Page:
acBy TIMOTHY COX
Partial settlement of a lawsuit against two state agencies will
help ease the financial burden for the Mercer County Board of
Mental Retardation/Develop-mental Disabilities (MR/DD), but
it still will be one of the tightest budgets in years.
Board members at Monday’s regular meeting revised the
2004 budget plan to reflect nearly $400,000 in additional revenue
through anticipated payments from the state Department of MR/DD
and the Ohio Department of Job and Family Services. The money
is to correct underpayments for Medicaid-eligible services during
the past decade. Eighty-six of Ohio’s 88 counties have
sued the two state departments over the issue.
The financial windfall allowed board members to increase the
budget to reflect the additional revenue, but the plan still
calls for expenses to equal revenue. The budget includes no
pay raises for employees, no capital improvements, no new equipment
and reductions to many line items.
“The situation is much brighter than it was a month ago.
It’s still not perfect by any means,” Overman said.
“We all know here internally that we don’t have
any fallback cash.”
Local MR/DD workers also are forming an internal task force
to look at further budget-cutting measures, Overman said.
MR/DD workers will be among the minority of county employees
who do not see a pay raise next year. Most county employees
are getting 2.3 percent pay hikes.
“Because of the situation, I cannot, in any kind of good
faith, recommend any kind of raises for the staff,” Overman
said, adding that the pay issue could be revisited later next
year, but only if the department’s financial picture vastly
If not for the lawsuit settlement, the board likely would be
looking at a deficit budget for next year.
The lawsuit was filed earlier this year by the Cuyahoga MR/DD
board and soon was joined by 85 other counties, including Mercer.
The local boards dispute how the state MR/DD department of ODJFS
calculated Medicaid reimbursement for some services. Overman
said the state offices used to conduct thorough audits to determine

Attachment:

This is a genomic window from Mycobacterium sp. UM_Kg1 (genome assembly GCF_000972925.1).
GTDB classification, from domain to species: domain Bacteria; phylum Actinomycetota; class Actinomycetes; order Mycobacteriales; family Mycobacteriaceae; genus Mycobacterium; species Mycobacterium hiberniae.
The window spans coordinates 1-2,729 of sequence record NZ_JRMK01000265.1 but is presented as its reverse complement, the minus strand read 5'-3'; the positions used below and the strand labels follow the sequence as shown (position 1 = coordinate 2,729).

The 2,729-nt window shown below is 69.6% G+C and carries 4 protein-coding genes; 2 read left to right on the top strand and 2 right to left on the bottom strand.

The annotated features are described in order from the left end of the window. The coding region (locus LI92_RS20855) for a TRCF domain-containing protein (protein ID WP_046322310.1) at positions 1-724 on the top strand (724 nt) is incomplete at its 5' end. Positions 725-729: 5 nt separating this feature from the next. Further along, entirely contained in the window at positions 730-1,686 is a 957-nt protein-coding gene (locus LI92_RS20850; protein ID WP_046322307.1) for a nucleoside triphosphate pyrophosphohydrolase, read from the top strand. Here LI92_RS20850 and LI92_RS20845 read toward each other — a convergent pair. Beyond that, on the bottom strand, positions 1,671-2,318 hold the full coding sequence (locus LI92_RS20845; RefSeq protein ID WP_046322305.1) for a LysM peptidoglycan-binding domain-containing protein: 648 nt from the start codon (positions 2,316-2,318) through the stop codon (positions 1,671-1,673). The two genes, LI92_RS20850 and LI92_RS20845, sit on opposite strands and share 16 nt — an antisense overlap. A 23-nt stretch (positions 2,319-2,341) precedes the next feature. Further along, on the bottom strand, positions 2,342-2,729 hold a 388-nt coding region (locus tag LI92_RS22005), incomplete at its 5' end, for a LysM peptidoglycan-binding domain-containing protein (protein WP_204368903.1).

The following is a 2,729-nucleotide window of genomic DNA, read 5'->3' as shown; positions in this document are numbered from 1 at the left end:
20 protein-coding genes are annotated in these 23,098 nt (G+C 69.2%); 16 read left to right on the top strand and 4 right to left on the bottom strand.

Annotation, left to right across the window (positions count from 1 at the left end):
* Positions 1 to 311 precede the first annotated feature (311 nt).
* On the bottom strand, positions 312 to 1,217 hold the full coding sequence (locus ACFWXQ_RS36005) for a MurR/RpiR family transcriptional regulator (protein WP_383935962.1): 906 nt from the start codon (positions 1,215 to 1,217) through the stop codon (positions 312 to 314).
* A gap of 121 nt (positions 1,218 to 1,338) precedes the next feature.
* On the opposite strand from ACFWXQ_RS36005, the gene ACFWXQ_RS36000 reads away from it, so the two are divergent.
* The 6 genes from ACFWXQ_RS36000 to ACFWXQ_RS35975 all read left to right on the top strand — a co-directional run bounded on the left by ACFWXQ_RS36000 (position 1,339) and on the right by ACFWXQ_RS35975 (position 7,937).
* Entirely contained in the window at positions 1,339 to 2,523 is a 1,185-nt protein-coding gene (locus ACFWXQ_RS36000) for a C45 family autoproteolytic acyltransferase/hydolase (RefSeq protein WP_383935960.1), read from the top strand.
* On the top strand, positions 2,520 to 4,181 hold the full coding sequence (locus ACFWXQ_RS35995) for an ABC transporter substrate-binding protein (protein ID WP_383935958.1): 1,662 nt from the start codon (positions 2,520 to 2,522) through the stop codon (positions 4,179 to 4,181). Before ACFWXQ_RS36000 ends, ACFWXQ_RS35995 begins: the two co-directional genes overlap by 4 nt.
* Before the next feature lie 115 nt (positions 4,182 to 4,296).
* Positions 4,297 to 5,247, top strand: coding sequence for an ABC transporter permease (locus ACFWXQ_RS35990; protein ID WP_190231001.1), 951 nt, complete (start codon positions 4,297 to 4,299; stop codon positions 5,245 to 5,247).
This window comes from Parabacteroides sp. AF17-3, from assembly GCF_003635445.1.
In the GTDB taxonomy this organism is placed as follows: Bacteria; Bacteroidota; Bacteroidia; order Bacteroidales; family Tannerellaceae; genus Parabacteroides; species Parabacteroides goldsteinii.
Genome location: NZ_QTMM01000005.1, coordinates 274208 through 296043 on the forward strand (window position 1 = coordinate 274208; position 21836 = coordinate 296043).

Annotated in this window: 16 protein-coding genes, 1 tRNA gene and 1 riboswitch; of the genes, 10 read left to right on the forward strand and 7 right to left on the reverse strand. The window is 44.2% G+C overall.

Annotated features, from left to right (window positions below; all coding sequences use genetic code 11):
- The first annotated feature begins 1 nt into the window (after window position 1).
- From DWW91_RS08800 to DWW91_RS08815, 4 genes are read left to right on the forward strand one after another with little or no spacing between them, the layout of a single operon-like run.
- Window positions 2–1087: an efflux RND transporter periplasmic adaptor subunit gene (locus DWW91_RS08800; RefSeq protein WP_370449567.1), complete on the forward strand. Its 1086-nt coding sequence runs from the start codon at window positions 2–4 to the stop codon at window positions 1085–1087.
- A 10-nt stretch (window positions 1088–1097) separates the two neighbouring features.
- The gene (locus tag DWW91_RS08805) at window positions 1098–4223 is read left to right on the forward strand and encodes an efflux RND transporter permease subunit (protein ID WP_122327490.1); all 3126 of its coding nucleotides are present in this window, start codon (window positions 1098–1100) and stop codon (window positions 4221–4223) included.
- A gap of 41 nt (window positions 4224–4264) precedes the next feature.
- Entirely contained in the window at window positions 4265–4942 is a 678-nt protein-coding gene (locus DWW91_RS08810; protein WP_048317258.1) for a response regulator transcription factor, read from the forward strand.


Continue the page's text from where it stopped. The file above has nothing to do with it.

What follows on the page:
reimbursement rates but those eventually became to overwhelming
to do annually. Instead, the state departments started setting
arbitrary rates that many counties said failed to meet the proper
The Mercer County board accepted a proposed settlement for 1997
and 1999 for $125,000. Another settlement for $277,000 for 2000
and 2001 is expected in the near future. The sides continue
to negotiate settlements for the other years in question. The
dispute dates back to the early 1990s.
Overman said the local settlement figures are extremely close
to the county’s actual costs.
The total claim for the county over the decade-long dispute
tops $500,000, Overman said. Statewide, county boards claim
they are owed more than $100 million from the Medicaid system.
In other business Monday, board members:
• Learned the board’s more common moniker, Cheryl
Ann Programs, will appear on the ballot as part of the board’s
1.94-mill property tax levy renewal bid in March. Board members
believe more people are familiar with Cheryl Ann than MR/DD
and thus will more fully understand what they are voting on.
• Agreed to let the board’s non-profit arm, the
CA Industries board, pay for about $9,000 in improvements to
add walls to a wide open area in the workshop. The board agreed
they will reimburse the costs when finances improve.
• Agreed to pay $4,606 to the Ohio County Boards of MR/DD
Association, on part for legal representation in the Medicaid
• Met for 45 minutes in executive session to discuss the
discipline of an MR/DD employee. No action was taken after the